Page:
Geology: (Rock lovers only.) Walk north (i.e. away from the overlook) beside the Drive to milepost 81. The rock exposed here is of the Weverton formation - with layers of phyllite, sandstone, and quartz gravel. The Weverton formation is younger than the Catoctin lavas, and should therefore lie above them. But in this area the contact has been overturned. The Catoctin formation is exposed beside the Drive a short distance to the north, and it forms the summits of Loft and Big Flat Mountains - high above you to the east. Continue north along the Drive for less than 200 yards, to a culvert and deep hole on the right. Continue another 50 yards to a rock exposure on the right. This is porphyritic Catoctin basalt. Porphyritic means that the purplish basalt contains crystals of feldspar; many of them are stained red. They're best seen about six feet above the road surface. Climb several feet up the bank for a close look.

Three hikes that start here at the parking area are described: first, a relatively easy round trip to the upper falls of Doyles River, Hike HS-13; second, a longer one-way hike past two waterfalls on Doyles River, and one on Jones Run to the Jones Run parking area at mile 84.1, Hike HS-14; finally, a circuit that goes to the Jones Run parking and returns to the starting point via the AT, Hike HS-15.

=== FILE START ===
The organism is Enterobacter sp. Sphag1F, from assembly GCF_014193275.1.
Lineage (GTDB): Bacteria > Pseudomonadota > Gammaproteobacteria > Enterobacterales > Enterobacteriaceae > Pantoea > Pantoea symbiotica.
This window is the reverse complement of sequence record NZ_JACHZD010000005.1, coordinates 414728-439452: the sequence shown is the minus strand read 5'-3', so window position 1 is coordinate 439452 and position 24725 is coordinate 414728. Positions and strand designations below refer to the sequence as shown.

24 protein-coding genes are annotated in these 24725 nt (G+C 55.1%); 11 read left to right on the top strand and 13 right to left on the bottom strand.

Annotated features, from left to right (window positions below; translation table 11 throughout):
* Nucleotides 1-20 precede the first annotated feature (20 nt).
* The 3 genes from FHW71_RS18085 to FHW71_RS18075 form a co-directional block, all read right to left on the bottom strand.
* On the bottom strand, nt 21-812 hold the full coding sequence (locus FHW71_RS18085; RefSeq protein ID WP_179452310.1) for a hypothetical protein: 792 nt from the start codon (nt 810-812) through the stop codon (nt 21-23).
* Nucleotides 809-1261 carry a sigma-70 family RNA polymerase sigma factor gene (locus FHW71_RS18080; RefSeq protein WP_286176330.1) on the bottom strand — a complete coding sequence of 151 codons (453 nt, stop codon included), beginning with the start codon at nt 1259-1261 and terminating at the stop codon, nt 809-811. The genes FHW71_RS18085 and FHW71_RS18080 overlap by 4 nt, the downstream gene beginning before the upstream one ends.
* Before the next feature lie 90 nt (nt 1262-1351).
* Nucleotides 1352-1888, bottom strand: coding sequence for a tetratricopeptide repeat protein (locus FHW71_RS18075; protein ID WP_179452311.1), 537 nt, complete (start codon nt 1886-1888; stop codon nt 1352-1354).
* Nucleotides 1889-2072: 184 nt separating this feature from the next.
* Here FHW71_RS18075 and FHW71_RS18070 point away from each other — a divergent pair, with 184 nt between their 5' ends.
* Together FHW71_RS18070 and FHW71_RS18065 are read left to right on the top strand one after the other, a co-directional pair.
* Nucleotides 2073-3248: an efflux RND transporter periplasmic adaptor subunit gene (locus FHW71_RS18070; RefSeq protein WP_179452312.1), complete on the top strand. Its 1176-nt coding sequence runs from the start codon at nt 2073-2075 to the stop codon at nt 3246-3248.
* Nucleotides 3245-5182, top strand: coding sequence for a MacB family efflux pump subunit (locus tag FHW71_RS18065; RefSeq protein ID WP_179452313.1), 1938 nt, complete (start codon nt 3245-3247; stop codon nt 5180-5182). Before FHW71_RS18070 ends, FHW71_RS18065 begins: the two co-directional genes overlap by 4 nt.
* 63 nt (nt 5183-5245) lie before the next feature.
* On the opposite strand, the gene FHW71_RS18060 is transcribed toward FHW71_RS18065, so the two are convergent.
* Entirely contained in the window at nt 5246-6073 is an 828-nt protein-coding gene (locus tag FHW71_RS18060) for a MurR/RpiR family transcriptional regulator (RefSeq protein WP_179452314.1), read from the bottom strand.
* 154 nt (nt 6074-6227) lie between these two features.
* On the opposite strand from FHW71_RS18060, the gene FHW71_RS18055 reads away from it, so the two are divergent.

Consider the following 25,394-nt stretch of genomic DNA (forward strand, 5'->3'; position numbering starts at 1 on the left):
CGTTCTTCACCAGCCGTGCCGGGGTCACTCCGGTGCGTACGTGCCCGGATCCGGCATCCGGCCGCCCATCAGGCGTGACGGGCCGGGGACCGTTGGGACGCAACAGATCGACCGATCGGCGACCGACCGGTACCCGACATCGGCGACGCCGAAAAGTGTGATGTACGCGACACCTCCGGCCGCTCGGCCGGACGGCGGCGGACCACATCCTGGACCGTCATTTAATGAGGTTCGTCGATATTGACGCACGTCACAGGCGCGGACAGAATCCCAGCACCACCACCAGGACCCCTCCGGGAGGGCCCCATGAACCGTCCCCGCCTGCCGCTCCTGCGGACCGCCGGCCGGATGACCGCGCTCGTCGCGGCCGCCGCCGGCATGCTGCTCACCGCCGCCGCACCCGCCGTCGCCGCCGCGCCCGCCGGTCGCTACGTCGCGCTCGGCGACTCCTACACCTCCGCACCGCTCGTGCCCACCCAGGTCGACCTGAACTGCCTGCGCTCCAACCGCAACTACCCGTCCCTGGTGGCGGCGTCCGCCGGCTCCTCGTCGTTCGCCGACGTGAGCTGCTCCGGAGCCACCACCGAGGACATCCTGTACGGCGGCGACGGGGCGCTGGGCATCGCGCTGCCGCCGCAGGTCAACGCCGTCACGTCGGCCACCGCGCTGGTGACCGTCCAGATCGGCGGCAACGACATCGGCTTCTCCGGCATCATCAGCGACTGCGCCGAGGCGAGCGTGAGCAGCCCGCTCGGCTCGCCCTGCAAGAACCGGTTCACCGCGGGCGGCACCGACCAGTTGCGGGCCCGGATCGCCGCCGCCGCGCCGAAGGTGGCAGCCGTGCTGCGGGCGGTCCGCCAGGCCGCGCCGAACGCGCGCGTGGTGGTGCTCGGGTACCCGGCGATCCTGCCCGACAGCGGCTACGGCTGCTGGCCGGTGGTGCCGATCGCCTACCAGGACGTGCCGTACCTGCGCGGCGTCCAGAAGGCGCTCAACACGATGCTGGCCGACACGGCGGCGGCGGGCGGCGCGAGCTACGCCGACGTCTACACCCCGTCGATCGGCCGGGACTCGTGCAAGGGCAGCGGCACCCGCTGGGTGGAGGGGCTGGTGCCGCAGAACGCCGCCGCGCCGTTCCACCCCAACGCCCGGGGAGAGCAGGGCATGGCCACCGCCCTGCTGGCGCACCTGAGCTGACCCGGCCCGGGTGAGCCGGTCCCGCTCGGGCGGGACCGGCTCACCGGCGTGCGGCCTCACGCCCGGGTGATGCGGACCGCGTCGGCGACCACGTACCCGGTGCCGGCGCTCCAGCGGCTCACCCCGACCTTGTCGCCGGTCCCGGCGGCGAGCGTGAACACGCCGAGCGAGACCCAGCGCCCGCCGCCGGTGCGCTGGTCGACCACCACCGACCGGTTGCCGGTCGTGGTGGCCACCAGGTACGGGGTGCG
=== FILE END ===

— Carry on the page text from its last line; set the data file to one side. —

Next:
HIKE HS-13: Doyles River Upper Falls. Round trip 2.7 miles; total climb about 850 feet; time required 2:45. A not-too-difficult hike to a small, but very pretty waterfall. See Map MS-5.

Upper Doyles Falls
Photo taken by Larry W. Brown

Take the Doyles River Trail downhill from the parking area. Cross the AT and descend rather steeply for 0.3 mile to an unprotected spring that flows from a pipe in a stone wall on the left. Do not use the water without effective treatment. Just beyond the spring, the trail forks. (The left fork climbs rather steeply for 400 feet to the locked Doyles River Cabin. To rent the cabin contact PATC.). Keep right, and continue about 0.6 mile to the Browns Gap fire road. (To the left, the road goes 1.4 miles to the park boundary, where it becomes SR 629. To the right it goes 1.7 miles to Browns Gap, at milepost 83.0 on the Drive.)

Cross the road and continue on the Doyles River Trail, which crosses the Doyles River after 250 yards. Go another 300 yards. Here, as the trail begins to turn right, the top of the falls is about 25 feet to your left; but you can't see the falls from the top. Follow the trail to the right, away from the falls. It swings left in a wide 180-degree curve to a low point with a marker post. The falls are in sight to your left, in a natural amphitheater, surrounded by giant trees. It's a beautiful thing to see, even (or maybe especially) in winter when it's frozen solid. Return back uphill the way you came.

Map MS-5 - Doyles River Area

Click here for a printable map

HIKE HS-14: Doyles River and Jones Run Trails. One way 4.8 miles; total climb about 1,410 feet; time required 4:35. A medium-difficult hike with three waterfalls. Since it's a one-way hike, you'll have to leave a car at the Jones Run parking area, mile 84.1, or have someone meet you there. See Map MS-5.

Lower Doyles Falls
Photo taken by Larry W. Brown